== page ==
Volatility, uncertainty, complexity, and ambivalence, or VUCA for short – is the world for which agile frameworks and methods are created. During the COVID-19 crisis, we are all experiencing VUCA. In these situations, working in an agile organization can have its advantages. Agile – in the literal sense – organizations can adapt quickly to new framework conditions. They integrate their employees’ creative potential in order to react to changing markets and align their portfolio in the short term. Employees are appreciated and find meaning in their daily work. Therefore, agile organizations should be well equipped to deal with crisis situations.
Over the past few years, many organizations have begun to adopt agile frameworks. Mostly, these initiatives start in IT and then radiate to other areas of the company. Surveys show that while agile working is beneficial, the goal of an agile organization is rarely achieved. Although 89 percent of respondents see an improvement compared to efforts when adopting agile approaches , only 6 percent of respondents to another survey  say agile practices increase adaptability to changing market conditions.
This is easy to understand when you consider that the value chains of larger organizations do not run within one team, but often involve multiple teams or departments. What good is a super-agile development team if areas upstream or downstream of development are not equally agile? Then it’s hardly possible to bring new initiatives or product ideas to the customer in a short time. The agile team remains an island and the goal of the agile organization (business agility) is not achieved (Fig. 1).
Fig. 1: Value stream
What is culture?
Some people would define company culture as “the way we work,” or “our company climate,” or “the rituals we set”. The organizational psychologist Edgar Schein expresses it differently: “Culture is the sum of all common and self-evident assumptions that a group has learned in the course of its history”.  Culture significantly influences how people behave and interact. While processes define rules and an explicit formal framework within which people should operate within an organization, culture represents an implicitly learned framework. It is not formally specified, is unconscious, and therefore, more difficult to capture.
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So, in order to develop culture, it is necessary to have new learning experiences. Learning seems easy because most of us have done it a lot. Moreover, in IT we are used to learning. Unfortunately, the complicating factor is that we have to unlearn what we previously learned if it is not compatible with a new (perhaps agile) culture. It is necessary that we clear out our bag to make room for the new. Culture is valuable because it provides stability and predictability. Stable culture provides a framework where members of an organization can move safely.
Culture development as the key
Becoming more agile as an organization requires the development of agile culture in many areas along the value chain. Most agile frameworks and movements include values as a prerequisite for a successful application:
- In Scrum, it’s respect, courage, openness, focus, and commitment.
- In Kanban, it’s respect, transparency, balance, collaboration, customer focus, workflow, leadership, understanding, and agreement.
- In DevOps, it’s trust, empathy, collaboration, and transparency.
As you can see, there is a lot of overlap in this set of values. Values are closely related to culture. Edgar Schein makes this visible in his culture level model (Fig. 2).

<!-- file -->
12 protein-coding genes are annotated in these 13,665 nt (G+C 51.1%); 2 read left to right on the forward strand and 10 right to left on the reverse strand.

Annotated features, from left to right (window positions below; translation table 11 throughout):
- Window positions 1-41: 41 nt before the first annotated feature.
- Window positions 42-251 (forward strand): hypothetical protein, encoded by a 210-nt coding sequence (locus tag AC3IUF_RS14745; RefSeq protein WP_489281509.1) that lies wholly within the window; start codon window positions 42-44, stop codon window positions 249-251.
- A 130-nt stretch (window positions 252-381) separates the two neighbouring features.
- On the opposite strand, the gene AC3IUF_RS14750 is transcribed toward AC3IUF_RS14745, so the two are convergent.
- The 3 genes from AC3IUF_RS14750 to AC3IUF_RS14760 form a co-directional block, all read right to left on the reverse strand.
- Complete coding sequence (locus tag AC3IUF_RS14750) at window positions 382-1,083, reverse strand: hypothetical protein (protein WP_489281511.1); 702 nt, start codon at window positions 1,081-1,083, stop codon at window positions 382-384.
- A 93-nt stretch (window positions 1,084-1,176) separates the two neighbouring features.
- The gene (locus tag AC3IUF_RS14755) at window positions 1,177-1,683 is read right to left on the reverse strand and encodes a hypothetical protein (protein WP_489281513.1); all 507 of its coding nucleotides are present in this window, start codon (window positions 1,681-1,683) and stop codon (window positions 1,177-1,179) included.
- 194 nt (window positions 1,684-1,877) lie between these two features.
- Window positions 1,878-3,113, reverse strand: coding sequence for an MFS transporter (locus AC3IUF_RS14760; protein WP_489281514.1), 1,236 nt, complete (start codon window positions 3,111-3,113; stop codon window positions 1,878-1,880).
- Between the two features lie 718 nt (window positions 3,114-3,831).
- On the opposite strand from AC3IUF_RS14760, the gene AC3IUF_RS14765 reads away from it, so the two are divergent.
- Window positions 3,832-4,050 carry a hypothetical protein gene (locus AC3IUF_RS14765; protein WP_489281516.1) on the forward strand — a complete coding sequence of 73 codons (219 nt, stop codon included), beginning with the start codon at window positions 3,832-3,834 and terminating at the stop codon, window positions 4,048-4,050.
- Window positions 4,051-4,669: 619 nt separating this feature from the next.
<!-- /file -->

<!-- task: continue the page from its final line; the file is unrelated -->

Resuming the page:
Fig. 2: Culture level model
Agile practices at level 1 such as task boards, reviews, or stand-ups are found at the artifact level. Beyond the use of these practices, becoming agile as an organization requires active culture development at level 2 of the collective values. Influencing this level is infinitely more difficult. The basic assumptions about the world at level 3 can hardly be changed. Here, it is advisable that you ensure that employees share a compatible worldview when they are hired.
Where do we stand?
Frédéric Laloux  proposes a gradation of organizational models (Fig. 3). Each level is associated with a color. Most companies in Germany probably belong to the modern model, some to the postmodern model, and only a few to the integral model. Agile approaches are more likely to be classified as postmodern and integral models. The classification is not clear-cut, as different models can be found within an organization under certain circumstances. For example, this is the case when individual organizational areas move in the direction of agile approaches and the integral model, while others organize themselves according to classical approaches. In this respect, the levels do not represent a valuation, since different models may be more appropriate depending on the problem. Instead of “Agile Organization”, we can also use the term “Integral Organization”, as it emphasizes culture more than techniques.
Fig. 3: Organizational models
How is culture created?
Even big companies were once smaller at some point. Perhaps there was a breakthrough innovation or a new product that excited many customers. Certain actions are experienced successfully, but others are not. That’s how people learn what works and internalize it over time. Foundation myths and success stories emerge. In a time of stable structures, high specialization can bring success because it allows us to keep improving the efficiency of a system’s parts. If we have good experiences with this, we will internalize these actions over time and may no longer question them. They become part of our self-image and culture. In this respect, culture is an expression of previously successful actions. If these actions are of a general nature, they find expression in teaching and are anchored at an early stage.
But, if external circumstances change, it might become necessary to learn new, different ways of acting in order to be successful. Since humans (fortunately) are not computers, we cannot program them into ourselves. Regulations and processes also act as an attempt to remotely control human actions, which many people reject. In order to change culture, we need the space to have new experiences and find out which actions are successful under new conditions. This is how new success stories emerge and how culture can change. That is why the experiment is perhaps the most important tool in the agile toolbox. An experiment can be staffing a team with people who are open to learning other things in addition to their current knowledge (T-Shape) instead of specialists. If it turns out that this kind of team is better at delivering results in a volatile and complex environment, it can change the culture.